This explains why some members of the gay community have been so active in seeking to gain the privileges of marriage: They are trying to legitimize homosexual behavior. For all the stress that marriage is under, it is still one of America's most venerable institutions. It has not yet been robbed of all its dignity, but remains a last bastion of polite society. Thus the gay community views marriage as a goal for gaining communal credibility.

The question is, what constitutes a marriage? And who decides? According to the Bible, marriage is not merely a human convention that we are free to define and redefine, but a divinely ordained covenant. In the opening pages of Scripture it is defined as a loving bond between one man and one woman for life: “For this reason a man will leave his father and mother and be united to his wife, and they will become one flesh” (Gen. 2:24; cf. Mal. 2:14-15). According to God, there is something complementary about marriage. It is the union of the male and the female, which by definition rules out other arrangements.

This biblical definition of marriage clearly forms the basis for Pennsylvania law, which states “that marriage shall be between one man and one woman,” and that “a marriage between persons of the same sex… shall be void in this Commonwealth” [Act 124, Section 1704 (1996), pp. 21-22]. There are good reasons for the state to grant marriage this kind of legal standing, and also to give married couples certain economic advantages. Strong marriages further the common good. They encourage people to work together. They provide the best and safest context for raising children. Thus the government supports marriage as a way of securing the future of a healthy society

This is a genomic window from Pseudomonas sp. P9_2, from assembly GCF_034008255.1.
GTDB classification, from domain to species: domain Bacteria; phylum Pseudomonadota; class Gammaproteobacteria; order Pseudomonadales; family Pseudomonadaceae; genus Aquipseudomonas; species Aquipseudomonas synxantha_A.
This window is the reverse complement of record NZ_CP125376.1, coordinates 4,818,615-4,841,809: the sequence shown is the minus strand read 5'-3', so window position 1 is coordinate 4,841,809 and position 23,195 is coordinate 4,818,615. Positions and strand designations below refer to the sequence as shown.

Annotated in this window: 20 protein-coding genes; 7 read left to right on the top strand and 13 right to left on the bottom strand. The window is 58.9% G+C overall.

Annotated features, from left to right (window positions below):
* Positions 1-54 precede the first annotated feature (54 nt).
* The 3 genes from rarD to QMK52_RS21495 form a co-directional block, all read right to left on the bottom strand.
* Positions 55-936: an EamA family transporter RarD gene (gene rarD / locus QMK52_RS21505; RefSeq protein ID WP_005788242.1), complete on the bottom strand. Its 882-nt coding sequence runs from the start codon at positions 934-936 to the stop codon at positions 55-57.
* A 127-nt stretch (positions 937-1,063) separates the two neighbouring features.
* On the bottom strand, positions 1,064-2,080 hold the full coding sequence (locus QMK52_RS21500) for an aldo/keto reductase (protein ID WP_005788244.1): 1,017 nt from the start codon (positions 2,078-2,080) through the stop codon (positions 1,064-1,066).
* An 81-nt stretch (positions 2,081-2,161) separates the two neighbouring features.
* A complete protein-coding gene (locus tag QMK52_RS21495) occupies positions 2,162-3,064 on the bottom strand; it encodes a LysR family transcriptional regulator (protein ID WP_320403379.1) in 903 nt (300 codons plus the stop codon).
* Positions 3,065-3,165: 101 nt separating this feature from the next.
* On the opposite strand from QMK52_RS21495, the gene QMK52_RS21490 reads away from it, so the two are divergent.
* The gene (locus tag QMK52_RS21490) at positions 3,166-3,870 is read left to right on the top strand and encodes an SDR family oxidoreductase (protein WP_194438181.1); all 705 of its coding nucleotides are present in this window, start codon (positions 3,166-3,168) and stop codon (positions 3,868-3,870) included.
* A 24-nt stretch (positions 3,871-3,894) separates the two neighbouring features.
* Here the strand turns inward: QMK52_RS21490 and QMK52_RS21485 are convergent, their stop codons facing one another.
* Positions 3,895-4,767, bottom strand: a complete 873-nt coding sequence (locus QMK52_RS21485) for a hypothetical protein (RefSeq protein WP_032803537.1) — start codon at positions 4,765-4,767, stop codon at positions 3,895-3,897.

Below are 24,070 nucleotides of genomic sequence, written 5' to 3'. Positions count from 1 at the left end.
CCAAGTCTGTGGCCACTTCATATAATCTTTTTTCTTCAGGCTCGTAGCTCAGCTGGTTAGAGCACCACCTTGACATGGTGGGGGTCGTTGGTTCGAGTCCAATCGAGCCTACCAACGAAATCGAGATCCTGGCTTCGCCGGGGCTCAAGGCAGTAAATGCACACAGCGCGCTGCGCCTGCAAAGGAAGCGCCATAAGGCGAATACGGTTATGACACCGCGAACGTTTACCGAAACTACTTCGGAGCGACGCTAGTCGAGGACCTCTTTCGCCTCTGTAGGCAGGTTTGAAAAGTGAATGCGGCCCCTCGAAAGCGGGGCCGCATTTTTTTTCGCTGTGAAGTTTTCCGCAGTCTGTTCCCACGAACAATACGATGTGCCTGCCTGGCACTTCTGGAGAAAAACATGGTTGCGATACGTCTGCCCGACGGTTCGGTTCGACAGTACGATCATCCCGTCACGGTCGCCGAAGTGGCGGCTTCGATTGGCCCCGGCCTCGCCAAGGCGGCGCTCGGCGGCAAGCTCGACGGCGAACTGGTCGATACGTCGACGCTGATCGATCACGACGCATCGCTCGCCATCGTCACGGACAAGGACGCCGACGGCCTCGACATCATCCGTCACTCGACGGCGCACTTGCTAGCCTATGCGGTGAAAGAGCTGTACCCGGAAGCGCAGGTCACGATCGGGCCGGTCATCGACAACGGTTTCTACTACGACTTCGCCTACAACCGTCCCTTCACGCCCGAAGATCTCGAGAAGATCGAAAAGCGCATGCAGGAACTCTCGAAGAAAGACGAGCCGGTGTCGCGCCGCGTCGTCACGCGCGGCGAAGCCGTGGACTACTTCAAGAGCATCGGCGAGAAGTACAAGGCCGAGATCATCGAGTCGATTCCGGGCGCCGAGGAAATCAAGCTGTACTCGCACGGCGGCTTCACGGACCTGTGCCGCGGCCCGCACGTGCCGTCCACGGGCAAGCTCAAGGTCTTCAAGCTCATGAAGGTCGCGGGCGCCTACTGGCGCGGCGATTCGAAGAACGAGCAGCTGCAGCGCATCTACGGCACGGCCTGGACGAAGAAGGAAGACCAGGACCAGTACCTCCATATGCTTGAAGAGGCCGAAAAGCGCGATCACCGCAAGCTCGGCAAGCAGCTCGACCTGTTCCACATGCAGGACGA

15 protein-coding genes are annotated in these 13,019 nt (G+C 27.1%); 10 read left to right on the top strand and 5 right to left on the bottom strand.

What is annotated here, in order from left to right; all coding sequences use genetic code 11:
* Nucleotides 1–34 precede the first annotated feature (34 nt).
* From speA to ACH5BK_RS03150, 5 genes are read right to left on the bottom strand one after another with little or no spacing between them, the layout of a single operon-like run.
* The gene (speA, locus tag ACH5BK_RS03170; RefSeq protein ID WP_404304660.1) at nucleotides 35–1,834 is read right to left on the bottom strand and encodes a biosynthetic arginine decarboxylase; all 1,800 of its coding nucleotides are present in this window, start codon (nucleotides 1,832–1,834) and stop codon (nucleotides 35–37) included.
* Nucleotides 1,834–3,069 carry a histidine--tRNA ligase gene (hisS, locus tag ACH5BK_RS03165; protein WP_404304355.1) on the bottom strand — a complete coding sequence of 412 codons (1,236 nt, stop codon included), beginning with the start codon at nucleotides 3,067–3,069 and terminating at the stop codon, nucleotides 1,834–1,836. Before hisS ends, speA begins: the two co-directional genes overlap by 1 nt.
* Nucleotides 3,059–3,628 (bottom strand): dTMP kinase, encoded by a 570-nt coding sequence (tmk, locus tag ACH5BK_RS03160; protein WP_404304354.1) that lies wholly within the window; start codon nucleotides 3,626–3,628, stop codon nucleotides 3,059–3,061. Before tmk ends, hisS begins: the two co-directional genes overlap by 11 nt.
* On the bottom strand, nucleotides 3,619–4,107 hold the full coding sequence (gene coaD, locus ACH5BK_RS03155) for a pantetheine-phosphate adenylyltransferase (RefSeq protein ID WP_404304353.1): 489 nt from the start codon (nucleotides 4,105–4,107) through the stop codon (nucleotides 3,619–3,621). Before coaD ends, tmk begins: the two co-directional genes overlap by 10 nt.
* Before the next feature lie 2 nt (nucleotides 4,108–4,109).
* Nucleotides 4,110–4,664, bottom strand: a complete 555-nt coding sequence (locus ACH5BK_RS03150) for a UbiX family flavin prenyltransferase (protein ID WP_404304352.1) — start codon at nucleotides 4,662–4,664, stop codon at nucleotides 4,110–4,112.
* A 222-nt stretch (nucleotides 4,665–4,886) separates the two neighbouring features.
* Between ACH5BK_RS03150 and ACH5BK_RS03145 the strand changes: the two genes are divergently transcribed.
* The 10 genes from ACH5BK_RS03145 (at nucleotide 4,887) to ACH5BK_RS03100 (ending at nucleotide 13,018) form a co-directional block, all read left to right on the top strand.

Christians should support marriage, too, and sometimes this means defending it from getting redefined. However, as we defend marriage, we need to be careful how we treat those who are attacking it. This is important to emphasize because Christians sometimes get the idea that since sexual immorality is a sin, it's okay to treat practicing homosexuals like second-class citizens, or even worse, to treat them with contempt. This is not the way of Christ, who calls us to love our neighbors. As followers of Jesus Christ, we are called to defend the basic human and civic rights of all citizens, including practicing homosexuals. We opposed anything that makes homosexuality the object of ridicule, hatred, or violence.

Having said that, it also needs to be said that as Christians we are not obliged to endorse homosexuality as a lifestyle, which is what the domestic partners debate is really about. We believe that the Bible condemns sexual activity outside the bonds of marriage. This is not some kind of bigotry; it is simply the application of a biblical ethic for human sexuality. Nor is it some kind of discrimination: the joy of sex is offered to anyone and everyone who accepts the obligations of marriage. What we are not free to do is to use sex for our own purposes. Like any other gift from God, it only glorifies him when we use it the way that he intended.